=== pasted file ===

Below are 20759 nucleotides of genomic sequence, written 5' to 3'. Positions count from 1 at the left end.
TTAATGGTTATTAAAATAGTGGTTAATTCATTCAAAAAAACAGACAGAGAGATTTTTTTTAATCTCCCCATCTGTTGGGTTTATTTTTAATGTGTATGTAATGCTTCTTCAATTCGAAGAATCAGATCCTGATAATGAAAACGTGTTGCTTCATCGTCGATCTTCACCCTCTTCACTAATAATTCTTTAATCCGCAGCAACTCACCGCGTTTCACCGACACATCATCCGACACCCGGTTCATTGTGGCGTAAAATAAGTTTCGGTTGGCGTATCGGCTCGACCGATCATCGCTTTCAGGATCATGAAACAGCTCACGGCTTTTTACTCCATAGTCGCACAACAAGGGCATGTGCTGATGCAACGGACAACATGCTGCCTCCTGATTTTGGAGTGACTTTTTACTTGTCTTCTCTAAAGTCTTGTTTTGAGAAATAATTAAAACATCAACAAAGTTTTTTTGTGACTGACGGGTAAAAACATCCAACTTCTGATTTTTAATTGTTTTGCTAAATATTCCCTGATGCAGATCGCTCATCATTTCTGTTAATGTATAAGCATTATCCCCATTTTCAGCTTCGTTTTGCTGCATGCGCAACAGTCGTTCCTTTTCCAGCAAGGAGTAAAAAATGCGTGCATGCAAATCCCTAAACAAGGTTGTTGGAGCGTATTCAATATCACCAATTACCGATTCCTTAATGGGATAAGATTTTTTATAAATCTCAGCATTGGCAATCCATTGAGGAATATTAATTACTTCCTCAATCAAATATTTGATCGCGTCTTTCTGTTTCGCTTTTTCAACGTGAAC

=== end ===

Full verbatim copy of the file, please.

Below are 20759 nucleotides of genomic sequence, written 5' to 3'. Positions count from 1 at the left end.
TTAATGGTTATTAAAATAGTGGTTAATTCATTCAAAAAAACAGACAGAGAGATTTTTTTTAATCTCCCCATCTGTTGGGTTTATTTTTAATGTGTATGTAATGCTTCTTCAATTCGAAGAATCAGATCCTGATAATGAAAACGTGTTGCTTCATCGTCGATCTTCACCCTCTTCACTAATAATTCTTTAATCCGCAGCAACTCACCGCGTTTCACCGACACATCATCCGACACCCGGTTCATTGTGGCGTAAAATAAGTTTCGGTTGGCGTATCGGCTCGACCGATCATCGCTTTCAGGATCATGAAACAGCTCACGGCTTTTTACTCCATAGTCGCACAACAAGGGCATGTGCTGATGCAACGGACAACATGCTGCCTCCTGATTTTGGAGTGACTTTTTACTTGTCTTCTCTAAAGTCTTGTTTTGAGAAATAATTAAAACATCAACAAAGTTTTTTTGTGACTGACGGGTAAAAACATCCAACTTCTGATTTTTAATTGTTTTGCTAAATATTCCCTGATGCAGATCGCTCATCATTTCTGTTAATGTATAAGCATTATCCCCATTTTCAGCTTCGTTTTGCTGCATGCGCAACAGTCGTTCCTTTTCCAGCAAGGAGTAAAAAATGCGTGCATGCAAATCCCTAAACAAGGTTGTTGGAGCGTATTCAATATCACCAATTACCGATTCCTTAATGGGATAAGATTTTTTATAAATCTCAGCATTGGCAATCCATTGAGGAATATTAATTACTTCCTCAATCAAATATTTGATCGCGTCTTTCTGTTTCGCTTTTTCAACGTGAAC